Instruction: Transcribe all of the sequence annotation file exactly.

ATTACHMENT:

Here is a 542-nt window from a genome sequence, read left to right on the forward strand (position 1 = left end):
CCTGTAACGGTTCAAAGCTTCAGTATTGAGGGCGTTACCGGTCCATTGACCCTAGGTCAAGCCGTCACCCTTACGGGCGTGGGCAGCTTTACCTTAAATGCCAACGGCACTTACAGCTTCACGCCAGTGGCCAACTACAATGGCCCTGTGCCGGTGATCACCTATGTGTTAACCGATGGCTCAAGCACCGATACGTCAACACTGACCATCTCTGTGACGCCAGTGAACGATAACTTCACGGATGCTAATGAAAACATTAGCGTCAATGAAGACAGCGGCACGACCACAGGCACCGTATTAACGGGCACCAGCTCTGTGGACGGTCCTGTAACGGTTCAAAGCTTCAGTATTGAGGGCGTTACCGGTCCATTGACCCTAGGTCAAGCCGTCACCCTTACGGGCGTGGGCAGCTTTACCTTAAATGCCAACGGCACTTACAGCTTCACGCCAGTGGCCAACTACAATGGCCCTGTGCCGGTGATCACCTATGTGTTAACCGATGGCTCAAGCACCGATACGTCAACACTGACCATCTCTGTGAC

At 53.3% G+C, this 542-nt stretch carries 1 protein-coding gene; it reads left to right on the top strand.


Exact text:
Here is a 542-nt window from a genome sequence, read left to right on the forward strand (position 1 = left end):
CCTGTAACGGTTCAAAGCTTCAGTATTGAGGGCGTTACCGGTCCATTGACCCTAGGTCAAGCCGTCACCCTTACGGGCGTGGGCAGCTTTACCTTAAATGCCAACGGCACTTACAGCTTCACGCCAGTGGCCAACTACAATGGCCCTGTGCCGGTGATCACCTATGTGTTAACCGATGGCTCAAGCACCGATACGTCAACACTGACCATCTCTGTGACGCCAGTGAACGATAACTTCACGGATGCTAATGAAAACATTAGCGTCAATGAAGACAGCGGCACGACCACAGGCACCGTATTAACGGGCACCAGCTCTGTGGACGGTCCTGTAACGGTTCAAAGCTTCAGTATTGAGGGCGTTACCGGTCCATTGACCCTAGGTCAAGCCGTCACCCTTACGGGCGTGGGCAGCTTTACCTTAAATGCCAACGGCACTTACAGCTTCACGCCAGTGGCCAACTACAATGGCCCTGTGCCGGTGATCACCTATGTGTTAACCGATGGCTCAAGCACCGATACGTCAACACTGACCATCTCTGTGAC

At 53.3% G+C, this 542-nt stretch carries 1 protein-coding gene; it reads left to right on the top strand.